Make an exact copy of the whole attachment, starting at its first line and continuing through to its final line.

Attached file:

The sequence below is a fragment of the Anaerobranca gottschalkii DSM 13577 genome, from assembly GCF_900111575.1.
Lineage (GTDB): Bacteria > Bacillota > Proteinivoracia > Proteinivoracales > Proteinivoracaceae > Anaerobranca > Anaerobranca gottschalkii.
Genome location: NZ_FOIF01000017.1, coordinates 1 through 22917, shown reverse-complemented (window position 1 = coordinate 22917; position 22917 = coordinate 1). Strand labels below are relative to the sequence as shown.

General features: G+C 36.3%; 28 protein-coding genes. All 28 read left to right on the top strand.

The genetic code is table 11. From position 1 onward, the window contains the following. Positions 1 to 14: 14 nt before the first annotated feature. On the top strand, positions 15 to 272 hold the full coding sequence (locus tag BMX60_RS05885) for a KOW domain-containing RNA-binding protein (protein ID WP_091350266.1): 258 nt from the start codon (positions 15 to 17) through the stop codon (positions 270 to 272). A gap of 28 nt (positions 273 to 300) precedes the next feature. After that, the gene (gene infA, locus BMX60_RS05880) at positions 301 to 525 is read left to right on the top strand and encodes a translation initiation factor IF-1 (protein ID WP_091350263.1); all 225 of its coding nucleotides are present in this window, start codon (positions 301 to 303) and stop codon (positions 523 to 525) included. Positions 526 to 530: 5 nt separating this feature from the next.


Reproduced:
The sequence below is a fragment of the Anaerobranca gottschalkii DSM 13577 genome, from assembly GCF_900111575.1.
Lineage (GTDB): Bacteria > Bacillota > Proteinivoracia > Proteinivoracales > Proteinivoracaceae > Anaerobranca > Anaerobranca gottschalkii.
Genome location: NZ_FOIF01000017.1, coordinates 1 through 22917, shown reverse-complemented (window position 1 = coordinate 22917; position 22917 = coordinate 1). Strand labels below are relative to the sequence as shown.

General features: G+C 36.3%; 28 protein-coding genes. All 28 read left to right on the top strand.

The genetic code is table 11. From position 1 onward, the window contains the following. Positions 1 to 14: 14 nt before the first annotated feature. On the top strand, positions 15 to 272 hold the full coding sequence (locus tag BMX60_RS05885) for a KOW domain-containing RNA-binding protein (protein ID WP_091350266.1): 258 nt from the start codon (positions 15 to 17) through the stop codon (positions 270 to 272). A gap of 28 nt (positions 273 to 300) precedes the next feature. After that, the gene (gene infA, locus BMX60_RS05880) at positions 301 to 525 is read left to right on the top strand and encodes a translation initiation factor IF-1 (protein ID WP_091350263.1); all 225 of its coding nucleotides are present in this window, start codon (positions 301 to 303) and stop codon (positions 523 to 525) included. Positions 526 to 530: 5 nt separating this feature from the next.